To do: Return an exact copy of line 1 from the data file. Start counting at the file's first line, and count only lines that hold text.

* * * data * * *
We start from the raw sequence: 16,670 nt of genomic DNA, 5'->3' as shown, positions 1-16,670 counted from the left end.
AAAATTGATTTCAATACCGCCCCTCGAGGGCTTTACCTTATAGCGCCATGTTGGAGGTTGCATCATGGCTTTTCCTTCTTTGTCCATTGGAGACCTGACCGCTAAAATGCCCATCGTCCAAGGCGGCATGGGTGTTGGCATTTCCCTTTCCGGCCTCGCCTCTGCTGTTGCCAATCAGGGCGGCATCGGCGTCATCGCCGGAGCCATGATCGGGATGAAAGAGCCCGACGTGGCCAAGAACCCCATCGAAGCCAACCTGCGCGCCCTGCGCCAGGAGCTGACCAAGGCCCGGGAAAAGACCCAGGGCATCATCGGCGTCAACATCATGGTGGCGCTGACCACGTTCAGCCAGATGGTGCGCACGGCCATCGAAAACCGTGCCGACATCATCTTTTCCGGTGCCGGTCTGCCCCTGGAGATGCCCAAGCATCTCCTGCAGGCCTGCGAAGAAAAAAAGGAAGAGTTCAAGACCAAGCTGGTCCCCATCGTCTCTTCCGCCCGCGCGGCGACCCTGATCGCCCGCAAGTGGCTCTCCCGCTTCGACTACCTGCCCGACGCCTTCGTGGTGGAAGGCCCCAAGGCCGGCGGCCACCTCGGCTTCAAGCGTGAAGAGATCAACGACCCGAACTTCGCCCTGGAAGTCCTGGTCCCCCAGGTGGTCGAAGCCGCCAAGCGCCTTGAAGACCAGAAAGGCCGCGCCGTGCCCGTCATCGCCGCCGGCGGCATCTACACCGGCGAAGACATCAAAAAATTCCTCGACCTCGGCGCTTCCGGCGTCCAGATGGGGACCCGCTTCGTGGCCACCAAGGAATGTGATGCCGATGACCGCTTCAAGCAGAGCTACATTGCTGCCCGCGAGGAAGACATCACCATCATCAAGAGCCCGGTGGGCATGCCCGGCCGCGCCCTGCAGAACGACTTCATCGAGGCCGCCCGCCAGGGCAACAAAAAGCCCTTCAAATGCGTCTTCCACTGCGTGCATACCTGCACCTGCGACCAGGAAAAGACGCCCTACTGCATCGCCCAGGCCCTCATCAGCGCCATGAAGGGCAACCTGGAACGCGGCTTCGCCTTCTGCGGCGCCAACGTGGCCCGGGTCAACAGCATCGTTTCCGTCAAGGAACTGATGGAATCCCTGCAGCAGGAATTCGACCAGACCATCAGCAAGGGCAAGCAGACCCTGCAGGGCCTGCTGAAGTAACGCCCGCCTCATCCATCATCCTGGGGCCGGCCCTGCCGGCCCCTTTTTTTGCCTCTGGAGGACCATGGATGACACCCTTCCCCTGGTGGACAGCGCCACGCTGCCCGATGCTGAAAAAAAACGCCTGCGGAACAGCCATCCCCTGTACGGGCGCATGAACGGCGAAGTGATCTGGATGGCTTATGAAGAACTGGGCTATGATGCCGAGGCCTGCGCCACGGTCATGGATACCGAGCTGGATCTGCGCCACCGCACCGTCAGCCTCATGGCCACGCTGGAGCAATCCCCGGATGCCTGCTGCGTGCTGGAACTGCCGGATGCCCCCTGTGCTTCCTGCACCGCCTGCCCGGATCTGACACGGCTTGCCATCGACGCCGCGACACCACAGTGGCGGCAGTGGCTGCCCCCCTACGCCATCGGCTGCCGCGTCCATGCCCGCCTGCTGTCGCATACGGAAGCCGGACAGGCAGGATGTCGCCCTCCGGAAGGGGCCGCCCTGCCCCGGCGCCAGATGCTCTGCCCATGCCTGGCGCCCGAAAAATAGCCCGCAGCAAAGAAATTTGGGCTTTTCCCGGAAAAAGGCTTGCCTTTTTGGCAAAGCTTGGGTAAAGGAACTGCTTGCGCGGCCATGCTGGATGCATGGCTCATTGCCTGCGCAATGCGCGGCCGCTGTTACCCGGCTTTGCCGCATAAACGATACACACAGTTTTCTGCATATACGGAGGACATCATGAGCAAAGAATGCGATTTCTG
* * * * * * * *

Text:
We start from the raw sequence: 16,670 nt of genomic DNA, 5'->3' as shown, positions 1-16,670 counted from the left end.